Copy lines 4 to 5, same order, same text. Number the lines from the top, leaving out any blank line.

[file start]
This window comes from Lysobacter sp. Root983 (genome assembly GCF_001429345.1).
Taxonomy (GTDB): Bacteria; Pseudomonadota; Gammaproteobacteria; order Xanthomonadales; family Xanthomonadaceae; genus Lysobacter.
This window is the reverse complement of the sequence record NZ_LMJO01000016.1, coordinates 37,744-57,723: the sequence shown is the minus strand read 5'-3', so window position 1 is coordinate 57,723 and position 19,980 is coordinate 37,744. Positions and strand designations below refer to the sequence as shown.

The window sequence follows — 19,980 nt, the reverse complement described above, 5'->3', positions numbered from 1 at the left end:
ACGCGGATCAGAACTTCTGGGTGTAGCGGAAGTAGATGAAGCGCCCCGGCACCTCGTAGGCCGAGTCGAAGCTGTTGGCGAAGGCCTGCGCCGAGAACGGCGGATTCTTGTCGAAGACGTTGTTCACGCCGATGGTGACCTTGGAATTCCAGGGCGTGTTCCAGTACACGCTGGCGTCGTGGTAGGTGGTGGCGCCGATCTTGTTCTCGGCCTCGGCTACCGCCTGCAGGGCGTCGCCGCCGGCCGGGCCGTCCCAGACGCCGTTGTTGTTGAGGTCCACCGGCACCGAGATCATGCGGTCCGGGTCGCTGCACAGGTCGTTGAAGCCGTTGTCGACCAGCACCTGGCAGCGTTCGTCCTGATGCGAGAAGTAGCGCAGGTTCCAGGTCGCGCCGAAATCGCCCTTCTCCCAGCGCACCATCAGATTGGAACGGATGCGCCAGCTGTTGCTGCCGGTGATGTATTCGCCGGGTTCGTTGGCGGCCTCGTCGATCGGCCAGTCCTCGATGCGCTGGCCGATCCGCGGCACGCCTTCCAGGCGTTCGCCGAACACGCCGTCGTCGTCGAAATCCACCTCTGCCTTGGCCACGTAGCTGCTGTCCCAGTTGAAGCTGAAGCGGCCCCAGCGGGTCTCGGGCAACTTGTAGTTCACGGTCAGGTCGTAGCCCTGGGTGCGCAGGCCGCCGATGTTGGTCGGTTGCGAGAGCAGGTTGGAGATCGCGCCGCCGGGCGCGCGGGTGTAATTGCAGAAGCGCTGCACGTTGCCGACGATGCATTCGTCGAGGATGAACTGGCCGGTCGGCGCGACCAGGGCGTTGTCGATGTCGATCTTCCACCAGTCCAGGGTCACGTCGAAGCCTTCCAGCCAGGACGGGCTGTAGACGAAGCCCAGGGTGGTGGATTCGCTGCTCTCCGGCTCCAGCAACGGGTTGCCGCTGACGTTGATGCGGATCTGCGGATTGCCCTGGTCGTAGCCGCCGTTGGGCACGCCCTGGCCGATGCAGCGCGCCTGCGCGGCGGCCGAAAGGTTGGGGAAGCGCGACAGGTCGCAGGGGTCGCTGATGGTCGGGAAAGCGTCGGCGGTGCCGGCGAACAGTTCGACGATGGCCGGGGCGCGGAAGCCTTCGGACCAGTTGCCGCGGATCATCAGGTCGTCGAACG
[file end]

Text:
The window sequence follows — 19,980 nt, the reverse complement described above, 5'->3', positions numbered from 1 at the left end:
ACGCGGATCAGAACTTCTGGGTGTAGCGGAAGTAGATGAAGCGCCCCGGCACCTCGTAGGCCGAGTCGAAGCTGTTGGCGAAGGCCTGCGCCGAGAACGGCGGATTCTTGTCGAAGACGTTGTTCACGCCGATGGTGACCTTGGAATTCCAGGGCGTGTTCCAGTACACGCTGGCGTCGTGGTAGGTGGTGGCGCCGATCTTGTTCTCGGCCTCGGCTACCGCCTGCAGGGCGTCGCCGCCGGCCGGGCCGTCCCAGACGCCGTTGTTGTTGAGGTCCACCGGCACCGAGATCATGCGGTCCGGGTCGCTGCACAGGTCGTTGAAGCCGTTGTCGACCAGCACCTGGCAGCGTTCGTCCTGATGCGAGAAGTAGCGCAGGTTCCAGGTCGCGCCGAAATCGCCCTTCTCCCAGCGCACCATCAGATTGGAACGGATGCGCCAGCTGTTGCTGCCGGTGATGTATTCGCCGGGTTCGTTGGCGGCCTCGTCGATCGGCCAGTCCTCGATGCGCTGGCCGATCCGCGGCACGCCTTCCAGGCGTTCGCCGAACACGCCGTCGTCGTCGAAATCCACCTCTGCCTTGGCCACGTAGCTGCTGTCCCAGTTGAAGCTGAAGCGGCCCCAGCGGGTCTCGGGCAACTTGTAGTTCACGGTCAGGTCGTAGCCCTGGGTGCGCAGGCCGCCGATGTTGGTCGGTTGCGAGAGCAGGTTGGAGATCGCGCCGCCGGGCGCGCGGGTGTAATTGCAGAAGCGCTGCACGTTGCCGACGATGCATTCGTCGAGGATGAACTGGCCGGTCGGCGCGACCAGGGCGTTGTCGATGTCGATCTTCCACCAGTCCAGGGTCACGTCGAAGCCTTCCAGCCAGGACGGGCTGTAGACGAAGCCCAGGGTGGTGGATTCGCTGCTCTCCGGCTCCAGCAACGGGTTGCCGCTGACGTTGATGCGGATCTGCGGATTGCCCTGGTCGTAGCCGCCGTTGGGCACGCCCTGGCCGATGCAGCGCGCCTGCGCGGCGGCCGAAAGGTTGGGGAAGCGCGACAGGTCGCAGGGGTCGCTGATGGTCGGGAAAGCGTCGGCGGTGCCGGCGAACAGTTCGACGATGGCCGGGGCGCGGAAGCCTTCGGACCAGTTGCCGCGGATCATCAGGTCGTCGAACG